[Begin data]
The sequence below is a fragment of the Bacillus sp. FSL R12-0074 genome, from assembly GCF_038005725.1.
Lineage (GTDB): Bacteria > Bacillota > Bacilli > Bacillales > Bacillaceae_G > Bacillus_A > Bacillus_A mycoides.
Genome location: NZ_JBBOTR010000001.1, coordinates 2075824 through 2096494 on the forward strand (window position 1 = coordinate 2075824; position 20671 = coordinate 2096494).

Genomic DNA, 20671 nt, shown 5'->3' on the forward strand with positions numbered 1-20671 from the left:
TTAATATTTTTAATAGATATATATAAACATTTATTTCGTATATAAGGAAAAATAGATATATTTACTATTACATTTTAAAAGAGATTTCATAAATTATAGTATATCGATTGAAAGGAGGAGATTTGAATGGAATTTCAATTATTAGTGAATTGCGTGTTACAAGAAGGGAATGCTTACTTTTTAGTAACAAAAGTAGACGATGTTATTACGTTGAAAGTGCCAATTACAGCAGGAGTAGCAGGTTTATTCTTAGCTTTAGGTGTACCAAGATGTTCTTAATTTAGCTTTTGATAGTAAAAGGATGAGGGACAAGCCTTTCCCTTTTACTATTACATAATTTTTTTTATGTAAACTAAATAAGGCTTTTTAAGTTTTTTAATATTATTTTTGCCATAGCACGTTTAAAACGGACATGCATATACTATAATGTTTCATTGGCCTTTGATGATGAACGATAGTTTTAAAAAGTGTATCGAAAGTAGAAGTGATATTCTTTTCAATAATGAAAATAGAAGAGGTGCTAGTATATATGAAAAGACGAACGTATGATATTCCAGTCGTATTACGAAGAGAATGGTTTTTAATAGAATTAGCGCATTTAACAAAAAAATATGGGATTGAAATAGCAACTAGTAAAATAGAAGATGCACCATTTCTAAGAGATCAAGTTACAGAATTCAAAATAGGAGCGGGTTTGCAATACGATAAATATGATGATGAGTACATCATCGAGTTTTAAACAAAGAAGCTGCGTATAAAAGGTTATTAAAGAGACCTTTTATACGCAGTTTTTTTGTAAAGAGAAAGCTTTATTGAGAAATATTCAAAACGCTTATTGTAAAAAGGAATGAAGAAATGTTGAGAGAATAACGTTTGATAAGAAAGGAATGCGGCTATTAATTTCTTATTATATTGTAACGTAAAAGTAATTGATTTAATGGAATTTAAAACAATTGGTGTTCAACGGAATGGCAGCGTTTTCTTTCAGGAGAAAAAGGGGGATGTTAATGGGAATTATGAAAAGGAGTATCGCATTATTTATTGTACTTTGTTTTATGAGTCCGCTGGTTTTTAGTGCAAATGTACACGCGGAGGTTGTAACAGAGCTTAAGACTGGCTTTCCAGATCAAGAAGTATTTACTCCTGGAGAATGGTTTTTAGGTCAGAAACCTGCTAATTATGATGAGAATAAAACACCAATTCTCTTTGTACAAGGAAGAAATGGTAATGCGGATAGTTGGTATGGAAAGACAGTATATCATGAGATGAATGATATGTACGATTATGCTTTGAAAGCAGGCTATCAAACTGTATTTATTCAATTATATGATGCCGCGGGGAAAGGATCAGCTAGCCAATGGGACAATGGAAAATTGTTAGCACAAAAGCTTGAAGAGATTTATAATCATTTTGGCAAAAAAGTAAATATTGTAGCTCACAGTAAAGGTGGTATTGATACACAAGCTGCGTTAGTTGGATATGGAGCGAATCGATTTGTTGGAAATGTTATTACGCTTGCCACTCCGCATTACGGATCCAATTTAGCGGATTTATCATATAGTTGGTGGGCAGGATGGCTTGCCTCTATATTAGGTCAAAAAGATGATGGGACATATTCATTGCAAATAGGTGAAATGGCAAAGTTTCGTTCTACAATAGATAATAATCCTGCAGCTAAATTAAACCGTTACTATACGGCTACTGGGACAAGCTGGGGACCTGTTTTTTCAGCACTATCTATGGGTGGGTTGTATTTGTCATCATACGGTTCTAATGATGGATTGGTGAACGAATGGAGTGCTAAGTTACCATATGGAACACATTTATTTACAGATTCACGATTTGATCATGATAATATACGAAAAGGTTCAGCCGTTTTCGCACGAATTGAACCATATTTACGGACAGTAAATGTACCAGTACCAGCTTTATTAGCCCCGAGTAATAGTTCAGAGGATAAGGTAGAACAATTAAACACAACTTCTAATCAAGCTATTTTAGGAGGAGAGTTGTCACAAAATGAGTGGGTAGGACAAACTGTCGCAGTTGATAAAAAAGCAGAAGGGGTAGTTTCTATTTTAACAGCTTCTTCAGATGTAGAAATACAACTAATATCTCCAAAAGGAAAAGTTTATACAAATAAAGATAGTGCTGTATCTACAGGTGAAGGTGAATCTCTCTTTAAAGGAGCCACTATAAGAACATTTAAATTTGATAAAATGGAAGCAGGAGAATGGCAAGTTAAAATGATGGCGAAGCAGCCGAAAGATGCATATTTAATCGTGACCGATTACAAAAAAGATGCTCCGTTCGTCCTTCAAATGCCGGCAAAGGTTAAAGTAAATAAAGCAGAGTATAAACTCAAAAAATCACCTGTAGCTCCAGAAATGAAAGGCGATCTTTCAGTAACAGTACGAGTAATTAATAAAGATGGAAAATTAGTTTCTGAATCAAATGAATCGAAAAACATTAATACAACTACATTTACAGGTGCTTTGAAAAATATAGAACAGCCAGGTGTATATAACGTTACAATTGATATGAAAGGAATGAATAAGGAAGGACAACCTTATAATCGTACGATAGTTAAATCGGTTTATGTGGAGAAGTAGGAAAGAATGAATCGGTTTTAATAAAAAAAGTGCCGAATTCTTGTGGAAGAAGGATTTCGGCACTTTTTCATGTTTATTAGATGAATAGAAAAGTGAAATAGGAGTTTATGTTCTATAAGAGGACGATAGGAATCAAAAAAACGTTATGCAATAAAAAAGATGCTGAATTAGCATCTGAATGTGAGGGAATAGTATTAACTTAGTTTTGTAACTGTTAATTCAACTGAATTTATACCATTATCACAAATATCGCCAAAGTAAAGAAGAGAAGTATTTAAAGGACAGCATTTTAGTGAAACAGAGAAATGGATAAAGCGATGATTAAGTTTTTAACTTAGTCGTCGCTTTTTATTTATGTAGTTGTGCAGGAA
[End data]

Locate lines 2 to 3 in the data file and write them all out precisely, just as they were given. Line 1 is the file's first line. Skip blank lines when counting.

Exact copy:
Lineage (GTDB): Bacteria > Bacillota > Bacilli > Bacillales > Bacillaceae_G > Bacillus_A > Bacillus_A mycoides.
Genome location: NZ_JBBOTR010000001.1, coordinates 2075824 through 2096494 on the forward strand (window position 1 = coordinate 2075824; position 20671 = coordinate 2096494).